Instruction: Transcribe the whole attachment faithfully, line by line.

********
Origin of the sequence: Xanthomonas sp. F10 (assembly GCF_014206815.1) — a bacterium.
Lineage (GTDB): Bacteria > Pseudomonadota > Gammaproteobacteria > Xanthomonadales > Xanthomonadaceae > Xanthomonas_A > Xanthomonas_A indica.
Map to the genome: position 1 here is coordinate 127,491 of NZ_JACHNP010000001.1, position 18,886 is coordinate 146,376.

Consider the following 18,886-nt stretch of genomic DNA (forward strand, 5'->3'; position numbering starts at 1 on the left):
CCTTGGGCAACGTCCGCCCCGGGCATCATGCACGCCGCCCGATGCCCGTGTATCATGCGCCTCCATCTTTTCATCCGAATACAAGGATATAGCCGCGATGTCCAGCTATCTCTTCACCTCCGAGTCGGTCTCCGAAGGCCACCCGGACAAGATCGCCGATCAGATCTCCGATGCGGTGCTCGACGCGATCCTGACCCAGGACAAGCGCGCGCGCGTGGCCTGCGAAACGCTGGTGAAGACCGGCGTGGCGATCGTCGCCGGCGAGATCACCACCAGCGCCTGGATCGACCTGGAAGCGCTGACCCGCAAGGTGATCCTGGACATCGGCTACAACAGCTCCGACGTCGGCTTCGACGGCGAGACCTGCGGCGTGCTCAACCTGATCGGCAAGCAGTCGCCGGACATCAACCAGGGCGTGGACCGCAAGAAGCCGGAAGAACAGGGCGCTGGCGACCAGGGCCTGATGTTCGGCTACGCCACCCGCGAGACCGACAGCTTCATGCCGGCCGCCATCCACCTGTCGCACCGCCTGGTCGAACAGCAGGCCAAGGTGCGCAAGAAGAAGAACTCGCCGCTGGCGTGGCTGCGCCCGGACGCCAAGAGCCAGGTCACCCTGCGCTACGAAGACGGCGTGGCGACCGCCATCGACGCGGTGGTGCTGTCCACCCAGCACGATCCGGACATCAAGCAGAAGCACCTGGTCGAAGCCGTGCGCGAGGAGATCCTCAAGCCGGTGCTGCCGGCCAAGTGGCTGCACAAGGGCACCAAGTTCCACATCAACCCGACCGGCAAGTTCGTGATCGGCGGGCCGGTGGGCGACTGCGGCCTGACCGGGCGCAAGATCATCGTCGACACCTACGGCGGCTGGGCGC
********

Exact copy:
Origin of the sequence: Xanthomonas sp. F10 (assembly GCF_014206815.1) — a bacterium.
Lineage (GTDB): Bacteria > Pseudomonadota > Gammaproteobacteria > Xanthomonadales > Xanthomonadaceae > Xanthomonas_A > Xanthomonas_A indica.
Map to the genome: position 1 here is coordinate 127,491 of NZ_JACHNP010000001.1, position 18,886 is coordinate 146,376.

Consider the following 18,886-nt stretch of genomic DNA (forward strand, 5'->3'; position numbering starts at 1 on the left):
CCTTGGGCAACGTCCGCCCCGGGCATCATGCACGCCGCCCGATGCCCGTGTATCATGCGCCTCCATCTTTTCATCCGAATACAAGGATATAGCCGCGATGTCCAGCTATCTCTTCACCTCCGAGTCGGTCTCCGAAGGCCACCCGGACAAGATCGCCGATCAGATCTCCGATGCGGTGCTCGACGCGATCCTGACCCAGGACAAGCGCGCGCGCGTGGCCTGCGAAACGCTGGTGAAGACCGGCGTGGCGATCGTCGCCGGCGAGATCACCACCAGCGCCTGGATCGACCTGGAAGCGCTGACCCGCAAGGTGATCCTGGACATCGGCTACAACAGCTCCGACGTCGGCTTCGACGGCGAGACCTGCGGCGTGCTCAACCTGATCGGCAAGCAGTCGCCGGACATCAACCAGGGCGTGGACCGCAAGAAGCCGGAAGAACAGGGCGCTGGCGACCAGGGCCTGATGTTCGGCTACGCCACCCGCGAGACCGACAGCTTCATGCCGGCCGCCATCCACCTGTCGCACCGCCTGGTCGAACAGCAGGCCAAGGTGCGCAAGAAGAAGAACTCGCCGCTGGCGTGGCTGCGCCCGGACGCCAAGAGCCAGGTCACCCTGCGCTACGAAGACGGCGTGGCGACCGCCATCGACGCGGTGGTGCTGTCCACCCAGCACGATCCGGACATCAAGCAGAAGCACCTGGTCGAAGCCGTGCGCGAGGAGATCCTCAAGCCGGTGCTGCCGGCCAAGTGGCTGCACAAGGGCACCAAGTTCCACATCAACCCGACCGGCAAGTTCGTGATCGGCGGGCCGGTGGGCGACTGCGGCCTGACCGGGCGCAAGATCATCGTCGACACCTACGGCGGCTGGGCGC